2018 may go down in education history as the year of the teacher strike. Statewide teacher walkouts in six states this past spring pointed the way to continued unrest this fall. Teachers in several districts forced a late start to the school year by taking to the picket lines on day one.

Now, teachers in the nation’s second-largest district, Los Angeles, are heading to the picket lines.

It is clear that we have arrived at a tipping point nationally. But why? What is driving the strikes and why are they happening now?

There are two major forces driving teacher unrest: 1. school funding and 2. backlash to restrictions in union activity.

School Funding

Today most individuals and most states have recovered fully from the recession of 2008 and are experiencing a strong economy. In the vast majority of locations however, schools are experiencing the opposite. Much of the strike coverage has focused on the specifics of how teacher wages have been stagnant for almost 30 years in real dollars and how teacher pay has increasingly fallen behind that of comparably educated professionals. However, the complete picture is only clear when you zoom out beyond teachers themselves. Teachers are fighting for their students and the schools they inhabit.

Thirty-four states spend less on education than they did a decade ago, with some spending fully 20 percent less. While research makes clear that it takes more funding to equitably educate students in schools serving disproportionate numbers of disadvantaged kids, only 12 states send more money to low-income districts than they do to high-income districts. Districts serving high percentages of students of color receive less funding on average than districts serving the fewest Black and Latino students. If we aspire to give all students, especially low-income students and students of color, access to a high-quality education, schools in most places need greater resources. Period.

Backlash to Restricted Union Activity

In June 2018, the U.S. Supreme Court significantly curbed union organizing power. In Janus vs. AFSCME the court ruled that public employees (e.g. teachers) did not need to pay fees to unions that represent them at the collective bargaining table1. Many were predicting the end of unions as we know them.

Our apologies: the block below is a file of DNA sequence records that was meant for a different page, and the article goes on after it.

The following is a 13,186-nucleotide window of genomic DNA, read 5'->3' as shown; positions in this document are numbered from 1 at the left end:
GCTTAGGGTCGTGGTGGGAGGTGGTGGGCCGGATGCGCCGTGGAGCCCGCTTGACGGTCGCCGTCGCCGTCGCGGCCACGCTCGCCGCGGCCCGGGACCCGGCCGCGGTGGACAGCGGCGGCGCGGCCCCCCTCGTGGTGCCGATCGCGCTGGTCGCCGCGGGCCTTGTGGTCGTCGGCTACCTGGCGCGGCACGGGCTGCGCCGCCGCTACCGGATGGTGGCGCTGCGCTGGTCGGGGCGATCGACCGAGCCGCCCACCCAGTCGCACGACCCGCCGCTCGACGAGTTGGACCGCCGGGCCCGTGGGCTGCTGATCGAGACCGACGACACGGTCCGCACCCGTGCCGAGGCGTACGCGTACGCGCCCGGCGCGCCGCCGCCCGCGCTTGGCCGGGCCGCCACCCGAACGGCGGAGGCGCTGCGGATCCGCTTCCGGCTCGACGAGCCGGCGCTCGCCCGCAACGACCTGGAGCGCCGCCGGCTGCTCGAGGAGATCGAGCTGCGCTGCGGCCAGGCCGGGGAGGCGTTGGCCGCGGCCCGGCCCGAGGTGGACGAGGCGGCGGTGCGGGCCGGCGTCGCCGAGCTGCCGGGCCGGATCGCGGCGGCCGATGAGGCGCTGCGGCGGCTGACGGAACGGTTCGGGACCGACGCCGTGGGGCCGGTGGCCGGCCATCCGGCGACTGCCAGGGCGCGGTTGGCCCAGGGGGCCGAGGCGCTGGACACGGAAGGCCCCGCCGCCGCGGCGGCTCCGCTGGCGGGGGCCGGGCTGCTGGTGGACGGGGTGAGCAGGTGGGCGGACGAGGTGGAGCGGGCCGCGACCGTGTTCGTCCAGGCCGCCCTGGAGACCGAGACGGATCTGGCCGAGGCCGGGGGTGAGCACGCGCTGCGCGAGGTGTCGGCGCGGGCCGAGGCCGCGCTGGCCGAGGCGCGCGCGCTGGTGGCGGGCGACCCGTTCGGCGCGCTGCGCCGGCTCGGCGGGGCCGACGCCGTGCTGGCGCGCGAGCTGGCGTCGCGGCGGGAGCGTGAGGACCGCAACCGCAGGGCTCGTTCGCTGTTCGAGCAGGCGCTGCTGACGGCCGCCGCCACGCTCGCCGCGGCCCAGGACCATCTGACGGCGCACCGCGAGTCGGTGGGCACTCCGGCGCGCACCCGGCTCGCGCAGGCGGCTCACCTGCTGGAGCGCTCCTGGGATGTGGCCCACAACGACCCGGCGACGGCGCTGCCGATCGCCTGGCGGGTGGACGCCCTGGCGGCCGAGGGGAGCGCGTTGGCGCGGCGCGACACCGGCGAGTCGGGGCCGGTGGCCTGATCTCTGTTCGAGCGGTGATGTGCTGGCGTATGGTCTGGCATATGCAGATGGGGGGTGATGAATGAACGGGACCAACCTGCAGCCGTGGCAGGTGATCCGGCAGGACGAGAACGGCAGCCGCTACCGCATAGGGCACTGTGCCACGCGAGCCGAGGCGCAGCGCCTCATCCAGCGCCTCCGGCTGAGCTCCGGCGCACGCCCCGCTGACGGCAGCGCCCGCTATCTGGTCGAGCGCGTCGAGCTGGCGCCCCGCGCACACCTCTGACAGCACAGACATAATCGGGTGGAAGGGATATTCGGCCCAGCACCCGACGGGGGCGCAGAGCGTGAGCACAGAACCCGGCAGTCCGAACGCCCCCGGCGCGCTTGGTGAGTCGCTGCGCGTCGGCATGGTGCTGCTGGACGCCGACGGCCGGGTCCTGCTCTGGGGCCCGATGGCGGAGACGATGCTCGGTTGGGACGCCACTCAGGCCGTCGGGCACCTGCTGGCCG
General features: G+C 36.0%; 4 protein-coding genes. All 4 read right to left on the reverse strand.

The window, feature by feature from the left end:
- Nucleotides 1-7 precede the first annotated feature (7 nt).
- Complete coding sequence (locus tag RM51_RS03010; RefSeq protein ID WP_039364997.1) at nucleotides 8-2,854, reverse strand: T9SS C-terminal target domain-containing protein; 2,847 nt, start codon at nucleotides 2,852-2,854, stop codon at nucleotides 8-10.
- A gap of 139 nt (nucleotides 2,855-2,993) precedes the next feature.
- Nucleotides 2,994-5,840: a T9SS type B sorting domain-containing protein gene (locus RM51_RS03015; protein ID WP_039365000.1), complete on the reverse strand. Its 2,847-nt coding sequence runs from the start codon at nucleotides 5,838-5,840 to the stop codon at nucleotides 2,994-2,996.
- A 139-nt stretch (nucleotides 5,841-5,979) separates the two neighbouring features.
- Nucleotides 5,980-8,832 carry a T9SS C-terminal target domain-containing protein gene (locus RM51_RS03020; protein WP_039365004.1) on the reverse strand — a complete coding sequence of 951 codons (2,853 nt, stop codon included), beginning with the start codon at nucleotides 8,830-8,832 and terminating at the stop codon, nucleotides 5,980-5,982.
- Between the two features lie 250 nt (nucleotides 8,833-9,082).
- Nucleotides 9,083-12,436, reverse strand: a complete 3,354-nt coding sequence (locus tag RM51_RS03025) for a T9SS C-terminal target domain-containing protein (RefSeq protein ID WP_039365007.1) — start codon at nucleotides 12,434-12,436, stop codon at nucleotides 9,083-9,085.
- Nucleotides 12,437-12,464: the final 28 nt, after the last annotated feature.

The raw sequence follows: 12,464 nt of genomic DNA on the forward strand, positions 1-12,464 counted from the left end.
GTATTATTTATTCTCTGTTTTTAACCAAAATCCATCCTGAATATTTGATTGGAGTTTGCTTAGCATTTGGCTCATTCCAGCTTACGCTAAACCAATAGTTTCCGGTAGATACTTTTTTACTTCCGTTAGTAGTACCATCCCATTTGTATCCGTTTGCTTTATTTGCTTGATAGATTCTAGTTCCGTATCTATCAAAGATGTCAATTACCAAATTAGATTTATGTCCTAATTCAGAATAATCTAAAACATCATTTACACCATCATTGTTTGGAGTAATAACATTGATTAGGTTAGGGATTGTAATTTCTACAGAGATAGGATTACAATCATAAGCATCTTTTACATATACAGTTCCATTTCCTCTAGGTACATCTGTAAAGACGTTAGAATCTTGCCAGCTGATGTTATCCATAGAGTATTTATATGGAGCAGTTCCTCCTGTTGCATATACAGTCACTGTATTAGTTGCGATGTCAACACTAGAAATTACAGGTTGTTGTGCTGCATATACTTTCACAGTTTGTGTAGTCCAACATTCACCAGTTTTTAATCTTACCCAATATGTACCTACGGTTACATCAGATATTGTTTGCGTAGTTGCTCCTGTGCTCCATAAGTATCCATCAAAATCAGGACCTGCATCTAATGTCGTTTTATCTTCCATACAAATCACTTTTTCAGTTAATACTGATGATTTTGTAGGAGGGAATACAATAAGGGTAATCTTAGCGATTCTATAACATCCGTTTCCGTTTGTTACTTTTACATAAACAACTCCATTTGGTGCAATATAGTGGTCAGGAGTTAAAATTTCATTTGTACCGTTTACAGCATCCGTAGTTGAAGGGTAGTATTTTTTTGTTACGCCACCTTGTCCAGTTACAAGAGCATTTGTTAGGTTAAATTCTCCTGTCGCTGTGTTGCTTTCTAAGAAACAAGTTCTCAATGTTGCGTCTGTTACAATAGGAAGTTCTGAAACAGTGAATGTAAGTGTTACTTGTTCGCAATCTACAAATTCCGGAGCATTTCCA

Instead: Enter a revolt of tens of thousands of teachers in states that have historically had the weakest unions and weakest organizing capacity.

That strikes occurred in so many union-optional states this spring is both surprising and instructive. A set of important themes has emerged:

  • First, rather than originating with traditional union leadership, the strikes were largely grassroots efforts led by a new groups of teachers using new methods (like social media) to mobilize teachers and influence public opinion.
  • Second, they have shone a light nationally on the conditions in systems that don’t have strong unions as a watchdog on adequate spending. This has, in turn, helped teachers around the country to recognize the value unions can offer.
  • Third, striking teachers are winning salary increases. For example, Arizona teachers will see 20 percent pay growth by 2020.
  • Finally, multiple recent polls have shown that parents and local communities highly support teachers striking for higher wages, a departure from norms of the past. Previously, parents and communities most often disagreed with strikes and helped to inhibit them from taking place.

In sum, the strikes point to a trend in battles over resources that is unlikely to end soon. When these battles do end, it is likely that school budgets and teacher salaries will see gains.

In their day-to-day classroom life, teachers don’t typically rate unions as top-of-mind. However, public attempts by perceived adversaries to take away teachers’ collective power awakened a sleeping giant. It appears that the Janus ruling has many teachers rethinking the need for a collective voice.

What Can Philanthropy Do?

Philanthropists have several important avenues to help ensure strong public schools and a professional teaching force.

Look Beyond the Simple Narrative

Teacher salaries are the biggest piece of the school budget puzzle so it may appear that teachers are simply self-interested when they strike. I’d argue that they are fighting for the very future of public education and that their case has a strong basis in reality. Stories of teachers spending their own income for supplies are really a story of students in need and school systems squeezed beyond their limits.

Advocate for Adequate School Funding

Philanthropists have been plugging the gaping holes in school operating budgets since the recession, offering schools their only opportunity to innovate and go beyond basics. It is time for government to take back that basic responsibility to adequately fund schools. Collective action by philanthropic leaders is needed to elevate the voices of those whose needs are the greatest and to join them in the fight.

Empower a New Generation of Teachers in Leadership Roles

There is a new generation of teachers gaining a voice in policy and it is a departure from the old-school union mold. More than 500 current teachers (and even greater numbers of former teachers) are running for elected office on local school boards. Help them with access to leadership training programs to ensure that the future of the profession is led by smart, policy-savvy teachers.

1. In the year leading up to the decision, the threat the case posed to unions and the likelihood that the ruling would go against them had been top of mind for teachers across the country.

Original contribution by Celine Coggins, Incoming Executive Director of Grantmakers for Education. She teaches a course on Teacher Voice and the Labor Movement at the Harvard Graduate School of Education and previously ran the nonprofit, Teach Plus.